The Canon EOS 7D puts its APS-C sensor to work, returning shots with acceptable color accuracy and decent high-ISO performance. It even manages to keep pace with the Canon 5D Mark II in this regard, which has a larger full-frame sensor. If you're stuck choosing between the 7D and a larger camera with a full frame sensor, the most compelling argument for picking with the 7D would be its speed: 7.5 fps in our test is more than enough to satisfy most shooters and far ahead of the full-frame competition as of this writing.

Color Accuracy

Fine, but not Canon's finest

The Canon 7D reproduced colors well, though not as accurately as its brand mate Canon 5D Mark II. We measure color accuracy by shooting the standard X-Rite ColorChecker chart under bright 3000 lux studio illumination, in each available color mode, and then we run the test shots through Imatest software to determine the deviation between the captured values and the known chart values.

There is an oddity in the way that the 7D handled color across the five available color modes (called Picture Styles in Canonland). We found the most accurate color reproduction shooting in Faithful mode, with spot-on flesh tones and only yellow shades off by much. Neutral is just a hair's breadth less accurate. However, both of these modes are intentionally, significantly undersaturated (88.5% for Faithful, 90% for Neutral), on the assumption that the shooter will tweak the results in Photoshop or another image editing program. Similarly, both modes have sharpness lowered substantially, with future image editing in mind. These values can be adjusted, but we expect most users who don't want to hand jigger each shot they take will use Standard mode most often, which delivers highly accurate image saturation and a reasonable amount of sharpening. Faithful mode delivers more accurate skin tone color values, shades of blue and red, but photos taken in Standard mode still look great right out of the camera.

Noise Reduction & Detail Loss

Solid performance in most conditions, but nothing that stands out amidst the competition

By default, the 7D is set for the Standard High ISO noise reduction setting, which falls between Low and Strong. As shown in the chart below, the system makes a major difference in noise performance at ISO 1600 and beyond. Of course, the stronger the noise reduction, the more detail is lost in your final images, though even the more aggressive setting doesn't obliterate fine lines too badly here, luckily.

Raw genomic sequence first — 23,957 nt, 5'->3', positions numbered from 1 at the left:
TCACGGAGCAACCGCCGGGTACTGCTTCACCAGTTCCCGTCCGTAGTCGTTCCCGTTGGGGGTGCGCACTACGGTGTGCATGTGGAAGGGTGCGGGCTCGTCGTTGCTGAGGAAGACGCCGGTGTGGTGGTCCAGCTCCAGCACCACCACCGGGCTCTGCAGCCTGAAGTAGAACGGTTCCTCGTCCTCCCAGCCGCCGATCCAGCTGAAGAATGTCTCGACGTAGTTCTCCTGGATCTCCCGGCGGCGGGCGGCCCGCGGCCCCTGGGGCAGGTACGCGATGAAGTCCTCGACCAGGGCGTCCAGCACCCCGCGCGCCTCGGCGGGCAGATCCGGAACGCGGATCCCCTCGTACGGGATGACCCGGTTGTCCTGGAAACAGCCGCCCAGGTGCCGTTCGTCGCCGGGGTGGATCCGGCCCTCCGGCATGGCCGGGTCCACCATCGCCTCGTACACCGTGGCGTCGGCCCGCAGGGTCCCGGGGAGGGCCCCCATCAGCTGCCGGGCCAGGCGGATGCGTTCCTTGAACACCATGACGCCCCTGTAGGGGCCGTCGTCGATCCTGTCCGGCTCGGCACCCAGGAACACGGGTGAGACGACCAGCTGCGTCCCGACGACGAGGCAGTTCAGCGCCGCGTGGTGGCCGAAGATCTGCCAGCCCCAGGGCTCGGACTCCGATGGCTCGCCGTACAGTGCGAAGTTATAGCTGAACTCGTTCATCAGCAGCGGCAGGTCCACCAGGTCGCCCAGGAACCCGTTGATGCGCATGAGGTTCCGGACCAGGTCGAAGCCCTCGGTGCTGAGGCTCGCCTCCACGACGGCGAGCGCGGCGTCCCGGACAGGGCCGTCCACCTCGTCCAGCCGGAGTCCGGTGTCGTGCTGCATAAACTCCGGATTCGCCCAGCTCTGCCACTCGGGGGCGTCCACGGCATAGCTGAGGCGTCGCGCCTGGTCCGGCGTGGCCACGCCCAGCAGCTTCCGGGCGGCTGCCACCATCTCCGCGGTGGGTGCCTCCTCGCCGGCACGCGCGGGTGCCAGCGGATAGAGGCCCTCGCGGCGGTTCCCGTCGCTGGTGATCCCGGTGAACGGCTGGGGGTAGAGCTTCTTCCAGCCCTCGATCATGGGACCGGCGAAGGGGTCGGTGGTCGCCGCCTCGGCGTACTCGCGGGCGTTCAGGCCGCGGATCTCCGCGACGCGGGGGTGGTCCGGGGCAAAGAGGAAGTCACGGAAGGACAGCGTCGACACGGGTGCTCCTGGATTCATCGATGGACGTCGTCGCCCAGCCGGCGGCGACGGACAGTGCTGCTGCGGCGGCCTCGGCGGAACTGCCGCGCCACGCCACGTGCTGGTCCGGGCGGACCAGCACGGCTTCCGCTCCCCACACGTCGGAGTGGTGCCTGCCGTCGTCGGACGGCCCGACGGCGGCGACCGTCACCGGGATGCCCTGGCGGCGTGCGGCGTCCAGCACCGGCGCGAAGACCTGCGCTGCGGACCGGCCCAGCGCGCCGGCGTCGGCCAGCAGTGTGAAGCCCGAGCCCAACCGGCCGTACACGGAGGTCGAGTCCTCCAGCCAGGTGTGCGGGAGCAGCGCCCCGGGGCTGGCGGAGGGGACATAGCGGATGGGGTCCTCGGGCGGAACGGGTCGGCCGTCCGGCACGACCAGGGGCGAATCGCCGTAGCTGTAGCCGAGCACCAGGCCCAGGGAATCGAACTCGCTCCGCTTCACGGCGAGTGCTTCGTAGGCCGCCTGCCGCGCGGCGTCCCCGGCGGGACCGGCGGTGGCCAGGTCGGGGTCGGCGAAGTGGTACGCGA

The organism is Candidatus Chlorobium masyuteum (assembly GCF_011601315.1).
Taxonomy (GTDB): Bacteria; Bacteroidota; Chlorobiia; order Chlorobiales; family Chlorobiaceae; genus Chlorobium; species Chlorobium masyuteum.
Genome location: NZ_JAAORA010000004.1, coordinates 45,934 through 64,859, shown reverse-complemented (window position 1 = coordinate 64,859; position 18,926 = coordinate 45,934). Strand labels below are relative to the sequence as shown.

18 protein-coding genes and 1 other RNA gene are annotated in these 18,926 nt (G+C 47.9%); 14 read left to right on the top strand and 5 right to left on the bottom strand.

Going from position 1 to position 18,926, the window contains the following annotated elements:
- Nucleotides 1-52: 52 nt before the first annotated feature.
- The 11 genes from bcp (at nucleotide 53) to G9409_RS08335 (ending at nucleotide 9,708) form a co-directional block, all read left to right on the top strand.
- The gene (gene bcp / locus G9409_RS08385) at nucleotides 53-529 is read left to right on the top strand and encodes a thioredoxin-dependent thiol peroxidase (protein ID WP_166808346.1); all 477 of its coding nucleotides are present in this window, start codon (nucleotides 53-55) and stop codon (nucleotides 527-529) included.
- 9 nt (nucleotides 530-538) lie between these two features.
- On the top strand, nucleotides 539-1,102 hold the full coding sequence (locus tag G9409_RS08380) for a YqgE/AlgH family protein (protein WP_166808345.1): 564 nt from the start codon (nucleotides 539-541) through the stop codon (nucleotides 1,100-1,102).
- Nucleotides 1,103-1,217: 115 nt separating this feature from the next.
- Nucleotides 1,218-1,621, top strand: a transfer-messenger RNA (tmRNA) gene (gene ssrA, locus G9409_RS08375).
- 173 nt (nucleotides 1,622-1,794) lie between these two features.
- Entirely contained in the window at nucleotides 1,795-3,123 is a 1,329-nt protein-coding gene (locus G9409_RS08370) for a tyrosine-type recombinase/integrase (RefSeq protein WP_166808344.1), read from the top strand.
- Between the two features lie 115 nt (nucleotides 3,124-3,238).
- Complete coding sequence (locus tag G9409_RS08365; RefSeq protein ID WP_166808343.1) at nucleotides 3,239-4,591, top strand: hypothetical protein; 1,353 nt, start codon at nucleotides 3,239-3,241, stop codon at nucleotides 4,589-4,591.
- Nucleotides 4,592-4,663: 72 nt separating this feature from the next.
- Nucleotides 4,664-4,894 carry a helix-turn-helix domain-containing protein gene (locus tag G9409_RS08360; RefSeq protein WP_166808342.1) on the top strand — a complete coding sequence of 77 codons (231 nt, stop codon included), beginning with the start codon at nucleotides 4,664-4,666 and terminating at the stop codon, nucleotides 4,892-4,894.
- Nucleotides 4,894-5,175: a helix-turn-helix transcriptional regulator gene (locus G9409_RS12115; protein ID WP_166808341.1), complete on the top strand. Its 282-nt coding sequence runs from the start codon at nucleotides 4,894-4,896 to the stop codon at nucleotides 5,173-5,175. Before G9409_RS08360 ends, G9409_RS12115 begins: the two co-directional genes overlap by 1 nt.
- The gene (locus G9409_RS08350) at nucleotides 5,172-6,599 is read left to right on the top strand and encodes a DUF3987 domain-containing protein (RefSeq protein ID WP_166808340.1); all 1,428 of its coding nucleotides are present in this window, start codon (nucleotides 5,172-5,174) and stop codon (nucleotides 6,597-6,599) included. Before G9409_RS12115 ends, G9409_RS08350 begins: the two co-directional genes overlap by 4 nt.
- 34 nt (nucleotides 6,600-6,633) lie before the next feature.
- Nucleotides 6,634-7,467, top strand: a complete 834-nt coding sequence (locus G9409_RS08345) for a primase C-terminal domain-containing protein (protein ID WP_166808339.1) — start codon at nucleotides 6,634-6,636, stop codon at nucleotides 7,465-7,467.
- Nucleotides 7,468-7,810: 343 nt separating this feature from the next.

When shooting in bright light, the 7D consistently produced slightly noisier images than the full-frame Sony A900, the Canon 5D Mark II, and the APS-C Nikon D5000, though the differences are slim through ISO 800. To assess image noise performance, we shoot our ColorChecker chart with bright 3000 lux illumination at all standard ISO settings (i.e., leaving out extended settings), using each available high ISO noise reduction setting.

Dynamic Range

Again, we've seen better

The Canon 7D shines when it comes to maintaining detail in both bright and dark areas of a high-contrast scene, an ability measured as dynamic range. To measure dynamic range, we shoot a 20-part Kodak stepchart, with gradated patches from solid white to solid black, across the range of standard ISO settings. These individual shots are analyzed using Imatest, and then the results are compiled to produce an overall performance profile.

The 7D starts at a generous eight-stop dynamic range and falls off slowly as ISO levels rise. The range is nearly 6 stops even at ISO 1600; by comparison, the Nikon D5000 is down to 4.67 by that point.